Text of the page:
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Blat-man and Robin have gone so quiet.

Byline: Barry HORNE

IN the wake of the Thierry Henry handball incident, isn't it amazing how many people get on their high horses and write opionionated nonsense - all produced in the cold light of day with as much time as they want to reflect.

That's in stark contrast to Thierry Henry's instantaneous and largely instinctive reaction.

There have been calls - in serious newspapers - for Henry to be banned from playing at the World Cup finals.

What a nonsense.

Where's the precedent? Is there anything in the rules to even say that this can be done? That would be just a random act inflicted on one of the greatest sportsmen of his generation. Another writer, again from a 'serious' paper actually cited the example of the 2005 match between Bahrain and Uzbekistan, FLASHPOINT: Thierry Henry siggesting that offered a precedent for action to be taken. In that game the referee disallowed a penalty for encroachment but wrongly awarded an indirect free-kick instead of having the penalty retaken.

That is completely different.

That is a matter of fact. The referee did not know the rules.

Quite rightly an appeal was granted.

It wasn't a matter of judgement as we have here.

Let's just look at the facts. I'm willing to believe that the first touch was not deliberate, but the second touch clearly was.

As any sportsman will know, however, especially at the higher levels, the vast majority of things that you do are instinctive.

Such is the case here, as Henry quite rightly pointed out.

Having said that, however, what a remarkably deft touch it was to guide the ball onto the outside of his right boot, to almost deliberately bounce the ball off William Gallas' head!

Forgetting for a moment the fact that it was a handball, it was a moment requiring superb co-ordination, athleticism and skill, qualities which have been the hallmark of Henry's career.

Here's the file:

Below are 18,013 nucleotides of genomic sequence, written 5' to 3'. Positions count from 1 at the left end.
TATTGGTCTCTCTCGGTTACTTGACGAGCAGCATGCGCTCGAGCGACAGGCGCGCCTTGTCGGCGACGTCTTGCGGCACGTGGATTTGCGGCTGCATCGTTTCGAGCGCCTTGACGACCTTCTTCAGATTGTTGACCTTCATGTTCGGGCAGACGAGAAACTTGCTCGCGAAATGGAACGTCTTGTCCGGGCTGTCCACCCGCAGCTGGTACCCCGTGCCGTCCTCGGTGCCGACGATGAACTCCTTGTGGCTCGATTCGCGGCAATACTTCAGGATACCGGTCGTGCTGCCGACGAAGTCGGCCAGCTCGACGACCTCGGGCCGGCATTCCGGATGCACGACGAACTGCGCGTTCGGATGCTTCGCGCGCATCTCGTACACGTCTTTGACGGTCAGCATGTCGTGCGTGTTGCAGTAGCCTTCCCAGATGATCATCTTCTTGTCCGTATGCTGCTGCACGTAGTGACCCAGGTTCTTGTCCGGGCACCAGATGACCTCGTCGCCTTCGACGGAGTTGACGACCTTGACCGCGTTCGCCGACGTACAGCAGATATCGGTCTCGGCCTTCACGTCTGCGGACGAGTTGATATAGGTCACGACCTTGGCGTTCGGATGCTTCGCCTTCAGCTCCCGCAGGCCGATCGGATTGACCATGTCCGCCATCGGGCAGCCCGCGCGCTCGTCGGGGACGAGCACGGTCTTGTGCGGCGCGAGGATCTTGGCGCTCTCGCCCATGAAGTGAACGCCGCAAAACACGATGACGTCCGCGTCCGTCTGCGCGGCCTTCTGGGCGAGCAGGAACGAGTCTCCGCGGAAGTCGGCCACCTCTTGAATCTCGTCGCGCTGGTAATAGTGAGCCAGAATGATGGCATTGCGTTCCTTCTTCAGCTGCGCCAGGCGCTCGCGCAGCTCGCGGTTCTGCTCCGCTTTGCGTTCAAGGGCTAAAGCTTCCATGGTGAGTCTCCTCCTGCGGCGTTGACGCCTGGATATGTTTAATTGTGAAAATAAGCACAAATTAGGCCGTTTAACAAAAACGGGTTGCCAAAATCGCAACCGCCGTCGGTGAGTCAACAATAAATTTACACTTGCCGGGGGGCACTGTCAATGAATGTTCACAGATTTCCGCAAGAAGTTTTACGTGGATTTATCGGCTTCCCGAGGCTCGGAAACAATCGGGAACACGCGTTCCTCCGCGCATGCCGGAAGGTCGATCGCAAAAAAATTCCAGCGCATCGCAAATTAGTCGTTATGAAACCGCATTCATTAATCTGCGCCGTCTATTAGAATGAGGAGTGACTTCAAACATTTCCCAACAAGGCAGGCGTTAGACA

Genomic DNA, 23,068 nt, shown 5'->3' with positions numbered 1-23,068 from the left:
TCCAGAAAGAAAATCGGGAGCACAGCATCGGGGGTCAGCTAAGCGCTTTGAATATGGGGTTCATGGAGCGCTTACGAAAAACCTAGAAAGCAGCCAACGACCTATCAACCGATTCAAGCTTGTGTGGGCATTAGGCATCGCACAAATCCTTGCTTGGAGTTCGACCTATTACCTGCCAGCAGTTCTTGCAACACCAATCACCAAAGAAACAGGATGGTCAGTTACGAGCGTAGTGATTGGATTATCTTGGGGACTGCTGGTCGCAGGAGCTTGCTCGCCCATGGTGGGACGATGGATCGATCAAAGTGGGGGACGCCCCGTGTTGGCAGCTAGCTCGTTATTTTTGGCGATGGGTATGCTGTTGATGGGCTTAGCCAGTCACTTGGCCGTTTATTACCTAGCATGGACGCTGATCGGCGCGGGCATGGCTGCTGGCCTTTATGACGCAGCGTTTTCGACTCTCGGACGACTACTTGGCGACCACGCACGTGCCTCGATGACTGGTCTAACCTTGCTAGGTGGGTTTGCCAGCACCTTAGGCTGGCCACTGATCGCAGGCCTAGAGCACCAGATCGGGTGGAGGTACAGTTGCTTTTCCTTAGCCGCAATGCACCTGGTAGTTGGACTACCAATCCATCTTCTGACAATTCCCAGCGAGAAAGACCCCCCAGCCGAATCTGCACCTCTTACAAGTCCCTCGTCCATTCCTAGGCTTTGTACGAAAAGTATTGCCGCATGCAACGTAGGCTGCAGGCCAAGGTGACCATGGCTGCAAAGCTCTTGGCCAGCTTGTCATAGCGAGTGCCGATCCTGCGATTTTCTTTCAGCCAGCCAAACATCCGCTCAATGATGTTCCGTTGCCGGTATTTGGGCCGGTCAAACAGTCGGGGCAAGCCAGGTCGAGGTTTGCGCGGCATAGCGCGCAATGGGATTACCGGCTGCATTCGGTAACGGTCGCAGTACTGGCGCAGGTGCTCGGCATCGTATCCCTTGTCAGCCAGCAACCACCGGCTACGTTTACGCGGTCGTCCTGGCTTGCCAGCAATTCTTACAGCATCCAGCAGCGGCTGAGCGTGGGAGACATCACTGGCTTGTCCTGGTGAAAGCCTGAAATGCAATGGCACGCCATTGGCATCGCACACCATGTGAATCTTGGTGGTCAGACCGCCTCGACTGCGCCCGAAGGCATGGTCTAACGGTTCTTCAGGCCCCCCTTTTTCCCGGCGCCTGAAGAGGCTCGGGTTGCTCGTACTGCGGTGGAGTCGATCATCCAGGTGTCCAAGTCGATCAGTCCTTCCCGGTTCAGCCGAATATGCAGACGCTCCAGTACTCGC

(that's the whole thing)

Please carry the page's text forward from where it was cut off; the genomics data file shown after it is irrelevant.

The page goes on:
Let us not forget that over a decade he has provided us with some of the most sublime moments on the pitch and many moments of good grace and eloquence off it.

At the end of the game it was clear Henry was beside himself.

When he plonked himself beside a distraught Richard Dunne his body language almost mirrored the Irish player's.

For a long time nothing was said. It was very poignant and for me Henry will still be remembered for the good things.

The handball It is not in Thierry Henry's hands now to offer a replay. The only people who can put things right, if they so wish, is the French FA.

I do not wish to be francophobic about this, but I don't think anyone is holding their breath.

If Henry is to be banned, only FIFA can do that. And if they have that power, presumably they have the power to order the game to be replayed.

The silence from Batman and Robin of world football, however, is deafening. Blatter and Platini are all too ready to jump on incidents of cheating within the English game.

But for some reason, they seem reluctant to comment on this.

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FLASHPOINT: The Thierry Henry handball
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Title Annotation:Sport
Publication:Liverpool Echo (Liverpool, England)
Date:Nov 21, 2009
Words:525
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